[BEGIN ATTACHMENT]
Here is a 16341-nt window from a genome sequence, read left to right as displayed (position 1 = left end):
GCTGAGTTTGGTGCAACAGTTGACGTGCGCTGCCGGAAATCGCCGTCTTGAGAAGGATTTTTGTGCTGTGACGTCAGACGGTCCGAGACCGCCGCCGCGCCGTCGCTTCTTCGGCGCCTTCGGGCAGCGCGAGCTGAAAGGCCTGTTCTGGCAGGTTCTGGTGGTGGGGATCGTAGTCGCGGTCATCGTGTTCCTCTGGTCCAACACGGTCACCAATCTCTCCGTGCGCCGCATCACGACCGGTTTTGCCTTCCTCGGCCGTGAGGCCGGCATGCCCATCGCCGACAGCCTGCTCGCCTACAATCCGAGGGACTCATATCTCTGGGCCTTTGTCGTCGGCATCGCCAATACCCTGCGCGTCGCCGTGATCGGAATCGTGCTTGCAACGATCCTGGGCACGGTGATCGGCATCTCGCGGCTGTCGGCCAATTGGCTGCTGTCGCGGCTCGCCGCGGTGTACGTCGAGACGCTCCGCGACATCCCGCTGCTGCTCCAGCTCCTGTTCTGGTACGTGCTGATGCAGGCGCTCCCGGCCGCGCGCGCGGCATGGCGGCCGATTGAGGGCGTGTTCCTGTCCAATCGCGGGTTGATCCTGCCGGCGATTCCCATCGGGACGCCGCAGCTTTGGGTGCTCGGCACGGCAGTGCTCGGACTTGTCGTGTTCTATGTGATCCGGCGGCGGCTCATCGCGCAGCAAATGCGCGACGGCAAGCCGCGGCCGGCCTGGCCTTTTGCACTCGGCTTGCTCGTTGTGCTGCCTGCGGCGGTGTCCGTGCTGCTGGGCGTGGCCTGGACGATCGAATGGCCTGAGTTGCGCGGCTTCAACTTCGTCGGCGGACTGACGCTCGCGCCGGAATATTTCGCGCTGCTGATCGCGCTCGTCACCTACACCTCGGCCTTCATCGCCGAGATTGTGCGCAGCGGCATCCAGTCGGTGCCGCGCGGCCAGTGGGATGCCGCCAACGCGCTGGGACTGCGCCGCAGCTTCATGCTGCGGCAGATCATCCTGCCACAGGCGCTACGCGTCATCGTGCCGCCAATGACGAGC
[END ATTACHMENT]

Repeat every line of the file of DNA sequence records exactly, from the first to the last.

Here is a 16341-nt window from a genome sequence, read left to right as displayed (position 1 = left end):
GCTGAGTTTGGTGCAACAGTTGACGTGCGCTGCCGGAAATCGCCGTCTTGAGAAGGATTTTTGTGCTGTGACGTCAGACGGTCCGAGACCGCCGCCGCGCCGTCGCTTCTTCGGCGCCTTCGGGCAGCGCGAGCTGAAAGGCCTGTTCTGGCAGGTTCTGGTGGTGGGGATCGTAGTCGCGGTCATCGTGTTCCTCTGGTCCAACACGGTCACCAATCTCTCCGTGCGCCGCATCACGACCGGTTTTGCCTTCCTCGGCCGTGAGGCCGGCATGCCCATCGCCGACAGCCTGCTCGCCTACAATCCGAGGGACTCATATCTCTGGGCCTTTGTCGTCGGCATCGCCAATACCCTGCGCGTCGCCGTGATCGGAATCGTGCTTGCAACGATCCTGGGCACGGTGATCGGCATCTCGCGGCTGTCGGCCAATTGGCTGCTGTCGCGGCTCGCCGCGGTGTACGTCGAGACGCTCCGCGACATCCCGCTGCTGCTCCAGCTCCTGTTCTGGTACGTGCTGATGCAGGCGCTCCCGGCCGCGCGCGCGGCATGGCGGCCGATTGAGGGCGTGTTCCTGTCCAATCGCGGGTTGATCCTGCCGGCGATTCCCATCGGGACGCCGCAGCTTTGGGTGCTCGGCACGGCAGTGCTCGGACTTGTCGTGTTCTATGTGATCCGGCGGCGGCTCATCGCGCAGCAAATGCGCGACGGCAAGCCGCGGCCGGCCTGGCCTTTTGCACTCGGCTTGCTCGTTGTGCTGCCTGCGGCGGTGTCCGTGCTGCTGGGCGTGGCCTGGACGATCGAATGGCCTGAGTTGCGCGGCTTCAACTTCGTCGGCGGACTGACGCTCGCGCCGGAATATTTCGCGCTGCTGATCGCGCTCGTCACCTACACCTCGGCCTTCATCGCCGAGATTGTGCGCAGCGGCATCCAGTCGGTGCCGCGCGGCCAGTGGGATGCCGCCAACGCGCTGGGACTGCGCCGCAGCTTCATGCTGCGGCAGATCATCCTGCCACAGGCGCTACGCGTCATCGTGCCGCCAATGACGAGC